Why are farmers so secretive? I’ll ask them at 9.30

There is a dark side of dairying that is hidden from the average milk drinker.” – RSPCA

“Do you want to know a secret?…next week Animals Australia is going to do some advertising of their own, only this time, they’re letting people in on a little secret — the dark side to dairy that they *won’t* tell you about in their ads. Click here to download the new ad, or sit back and watch this video to discover the truth” – Animals Australia

Actually, we don’t talk much about ourselves unless there’s a drought or a flood and I’ve got a golden opportunity to find out why. From 9.30 this morning (Sydney Australia time) I’ll present a webinar to the Future Focused AgOz conference and ask the farmers there about the hurdles they see to farm blogs and will report back to you.

In the meantime, if you write, or read Australian farm blogs, please do share them with us on Twitter at @milkmaidmarian.

One farm blogger, Fiona Lake, reckons there are few Aussie blogs written by full-time farmers and has an explanation:

“It’s much harder to locate well-explained rural blogs written by people running fulltime agribusinesses, long-term – with information on the nitty-gritty facts of large scale farming and livestock raising, environmental and agribusiness issue discussions. (Full time) farmers work long hours most or all days of the week and are generally exhausted when they knock off. So naturally it’s hard to find any hands-on fulltime farmers dedicated enough to voluntarily spend some of their scant spare time, writing about what they do, for no other reason than to help people unfamiliar with the industry, understand how their food and fibre is grown and encourage thought on topical issues.”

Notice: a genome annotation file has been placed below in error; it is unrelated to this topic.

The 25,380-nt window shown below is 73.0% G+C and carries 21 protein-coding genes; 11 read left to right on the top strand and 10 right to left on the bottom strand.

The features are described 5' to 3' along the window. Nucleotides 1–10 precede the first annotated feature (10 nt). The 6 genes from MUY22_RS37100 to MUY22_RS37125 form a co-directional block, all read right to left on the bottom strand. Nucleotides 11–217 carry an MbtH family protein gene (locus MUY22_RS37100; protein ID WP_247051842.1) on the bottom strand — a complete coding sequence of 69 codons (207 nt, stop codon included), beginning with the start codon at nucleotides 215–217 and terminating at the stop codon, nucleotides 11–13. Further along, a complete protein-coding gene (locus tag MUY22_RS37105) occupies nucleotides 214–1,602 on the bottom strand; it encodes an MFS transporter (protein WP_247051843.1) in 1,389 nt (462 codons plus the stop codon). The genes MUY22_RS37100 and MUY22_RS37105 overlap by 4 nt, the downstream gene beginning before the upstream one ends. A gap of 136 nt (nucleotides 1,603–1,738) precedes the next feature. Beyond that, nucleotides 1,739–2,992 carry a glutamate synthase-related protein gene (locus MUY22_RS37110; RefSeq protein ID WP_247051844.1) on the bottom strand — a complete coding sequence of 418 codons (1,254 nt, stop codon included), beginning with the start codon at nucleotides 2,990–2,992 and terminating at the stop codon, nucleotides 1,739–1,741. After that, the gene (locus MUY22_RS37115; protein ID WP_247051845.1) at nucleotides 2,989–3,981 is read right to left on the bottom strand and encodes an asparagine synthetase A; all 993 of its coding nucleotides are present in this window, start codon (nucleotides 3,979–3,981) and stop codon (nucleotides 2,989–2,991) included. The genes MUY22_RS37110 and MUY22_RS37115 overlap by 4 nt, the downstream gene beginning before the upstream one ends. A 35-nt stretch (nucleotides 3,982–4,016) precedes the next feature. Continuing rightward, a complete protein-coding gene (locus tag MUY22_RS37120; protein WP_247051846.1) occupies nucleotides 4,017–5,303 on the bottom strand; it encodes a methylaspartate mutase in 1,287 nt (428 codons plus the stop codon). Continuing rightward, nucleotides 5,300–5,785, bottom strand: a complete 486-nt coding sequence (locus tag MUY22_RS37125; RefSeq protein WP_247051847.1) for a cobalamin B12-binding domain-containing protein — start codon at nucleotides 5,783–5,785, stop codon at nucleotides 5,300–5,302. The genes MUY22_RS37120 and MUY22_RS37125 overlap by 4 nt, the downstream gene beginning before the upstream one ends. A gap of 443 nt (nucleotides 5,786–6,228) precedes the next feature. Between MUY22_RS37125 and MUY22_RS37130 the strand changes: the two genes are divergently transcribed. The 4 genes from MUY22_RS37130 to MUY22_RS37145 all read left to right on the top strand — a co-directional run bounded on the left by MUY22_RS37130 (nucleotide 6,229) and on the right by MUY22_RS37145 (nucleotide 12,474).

Fiona’s certainly right but is that it? Are we all simply too pooped to tell our stories? I suspect there are other factors too and would love your thoughts.

4 thoughts on “Why are farmers so secretive? I’ll ask them at 9.30

    • Thanks very much, Sharon. That’s a really interesting list and overlaps with the one provided by the conference attendees quite a bit. Blogging looks quite daunting to many but I think that as farm blogs become more common, many of those fears will lessen.


  1. It’s a big commitment to keep a blog going, when you are busy farming and doing the other things that farms always do, CFA, sports clubs, primary school volunteering, farmer organisation work etc. Hats off to you for your commitment.

    Our version of being open is actively engaging with, and encouraging visitors to our farm, from doctors in training, through Uni students to farm day families and bus loads of overseas tourists and lots of others. This works for me because it is in short intense bursts, I’m comfortable talking to groups of people about the farm and the industry, and I can bounce on to the next project after they drive out the gate. Must do a reasonable job, we get lots of revisits and referrals.


    • Good point, Ron. There are certainly more ways than one to skin a cat and it’s great that you’ve found a way to connect with people that suits you. You’re bridging the divide in a way that I can’t and which I admire no end. Hats off to you! Whichever medium we choose to engage with other Australians needs to be comfortable and manageable (which is why I choose to blog as I only have short daily snatches of time).


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